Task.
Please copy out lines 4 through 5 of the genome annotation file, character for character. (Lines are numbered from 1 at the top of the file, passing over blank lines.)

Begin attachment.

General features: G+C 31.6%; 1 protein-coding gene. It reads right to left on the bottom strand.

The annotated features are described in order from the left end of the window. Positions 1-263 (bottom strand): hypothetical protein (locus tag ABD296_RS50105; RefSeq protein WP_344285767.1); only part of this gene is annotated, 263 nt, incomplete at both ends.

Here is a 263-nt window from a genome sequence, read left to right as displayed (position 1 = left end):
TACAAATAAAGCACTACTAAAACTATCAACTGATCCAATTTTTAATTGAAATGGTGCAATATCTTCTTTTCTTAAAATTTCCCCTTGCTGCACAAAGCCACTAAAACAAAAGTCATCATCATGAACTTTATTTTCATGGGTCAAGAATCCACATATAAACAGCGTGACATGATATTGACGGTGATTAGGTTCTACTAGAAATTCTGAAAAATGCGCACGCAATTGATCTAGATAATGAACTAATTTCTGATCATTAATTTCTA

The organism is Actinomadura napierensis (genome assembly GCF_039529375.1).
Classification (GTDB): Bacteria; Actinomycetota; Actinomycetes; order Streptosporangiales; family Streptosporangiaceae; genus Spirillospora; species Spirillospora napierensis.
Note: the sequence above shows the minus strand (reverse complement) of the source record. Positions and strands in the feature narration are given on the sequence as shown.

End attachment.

TACAAATAAAGCACTACTAAAACTATCAACTGATCCAATTTTTAATTGAAATGGTGCAATATCTTCTTTTCTTAAAATTTCCCCTTGCTGCACAAAGCCACTAAAACAAAAGTCATCATCATGAACTTTATTTTCATGGGTCAAGAATCCACATATAAACAGCGTGACATGATATTGACGGTGATTAGGTTCTACTAGAAATTCTGAAAAATGCGCACGCAATTGATCTAGATAATGAACTAATTTCTGATCATTAATTTCTA

The organism is Actinomadura napierensis (genome assembly GCF_039529375.1).